Drought Management in Different Climatic Region in India

DOI : 10.17577/IJERTCONV4IS03003

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Drought Management in Different Climatic Region in India

Rajendra Prasad Pandey

Scientist F

National Institute of Hydrology Roorkee- 247667, India

Abstract- The drought frequency, severity and the tendency of persistence vary across the climatic regions. Above characteristics depends on mean annual precipitation, evapotranspiration and length of wet season. In India, drought is linked to the amount and distribution of monsoon season (June-Sept) rainfall. The major causes of droughts are late onset of monsoon, less than normal amount of rainfall, long dry spells during rainy season and early withdrawal of monsoon. The arid and semi-arid regions in India face more frequent droughts with an average return period of 3 and 4 years, respectively. It is 5-6, 7-8 and 8-15 years, respectively, in dry-sub-humid, sub-humid and humid regions. The magnitude of severity and socio-economic impacts are much higher in arid and semi-arid regions compared to other climatic regions. The occurrence of persistent drought events for 2 or 3- consecutive years are more in arid regions followed semi-arid and dry sub-humid regions. The persistent drought events in sub-humid and humid regions are rare.

The Ministry of Agriculture monitors drought condition in India. Declaration of drought and implement relief and mitigation measures is done by Sates while the central government only aids and supports. Current drought management system in India is very much steered towards relief and crisis management rather than proactive mitigation. This paper presents analysis of drought characteristic in different climatic regions using 113 years (1901-2013) rainfall for 425 stations and the details of drought management system in India. A model drought management plan for different climatic regions has been proposed.

Keywords: Ground water level, monsoon, seasonal variation, rainfall, Bhiwani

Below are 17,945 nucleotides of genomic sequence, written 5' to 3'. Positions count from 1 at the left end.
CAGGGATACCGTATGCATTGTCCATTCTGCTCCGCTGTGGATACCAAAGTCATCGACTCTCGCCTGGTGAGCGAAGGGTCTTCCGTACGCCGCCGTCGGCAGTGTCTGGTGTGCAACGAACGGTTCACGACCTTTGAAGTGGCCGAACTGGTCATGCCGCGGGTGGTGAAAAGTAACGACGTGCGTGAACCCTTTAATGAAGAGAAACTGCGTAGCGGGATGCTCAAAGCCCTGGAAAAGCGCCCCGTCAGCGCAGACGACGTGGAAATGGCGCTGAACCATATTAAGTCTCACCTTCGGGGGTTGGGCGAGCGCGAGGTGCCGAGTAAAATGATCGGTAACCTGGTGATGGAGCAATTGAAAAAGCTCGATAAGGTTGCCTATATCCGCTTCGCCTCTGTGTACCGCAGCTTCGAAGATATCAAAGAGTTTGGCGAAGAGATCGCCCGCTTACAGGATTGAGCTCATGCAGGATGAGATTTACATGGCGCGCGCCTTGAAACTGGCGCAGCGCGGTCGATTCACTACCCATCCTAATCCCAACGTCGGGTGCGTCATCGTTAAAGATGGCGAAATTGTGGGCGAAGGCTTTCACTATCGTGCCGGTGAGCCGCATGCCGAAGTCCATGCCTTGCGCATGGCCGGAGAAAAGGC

Droughts have always been a major concern of the society. Despite fascinating achievements of science and technology in 20th century, drought events continue to hit human heritage and undermine development by breaking continuity. Devastating droughts can be viewed as enemies of sustainable development (Kundzewicz and Kaczmarek 2000). Droughts in India cause great damage to agricultural crops, horticulture, and regional economy. Droughts are regional in nature and their characteristics at a given place depend on the regional climatic parameter (Dracup et al., 1980a Ponce et al. 2000; Pandey and Ramasastri 2001, 2002). The most common climatic factors which govern frequency, severity and the chances of persistence of drought over an area/region are precipitation, temperature and humidity, and hence the evapotranspiration. The other

    important feature of climate that influence regional drought characteristics is the distribution of rainfall over the year and hence, the length of wet season. Since the long-term records of precipitation, potential evapotranspiration, and length of wet period are usually available in mid-latitudinal regions, defining climatic areas on the basis of these climatic factors may be particularly useful for drought characterization, in mid-latitudinal regions, where impacts of droughts on society are more compelling.

    It is widely believed that the hydrological cycle is getting accelerated due to global climate change (IPCC 2007). Any change in temperature affects the moisture holding in atmospheric, precipitation, changes in the rate of evaporation and circulation pattern of the atmosphere which may lead to intensification of hydrological cycle. Intensification of processes of hydrologic cycle is responsible for occurrence of floods and droughts (Ponce et al. 2000). Regions with higher variability of rainfall and runoff are more vulnerable to droughts (Kundzewicz and Kaczmarek 2000).

    The human settlements and the economic activities on the earth are largely concentrated in mid-latitudinal regions and therefore, the impacts of floods and droughts are more apparent in these regions (Karl 1983; Ponce 1995a). Droughts are recurring natural phenomena; therefore, they cannot be prevented. However, coping with droughts is possible through proper prediction and planning. To reduce the impact of drought hardship, it is necessary to develop capabilities to predict regional drought characteristics, i.e., its frequency (How often will it recur?), its severity (How severe will it be?), and its persistence (How long will it last?) Once these characteristics are known for a given climatic region, they can be used as a management tool for proactive drought mitigation (Ponce et al. 2000).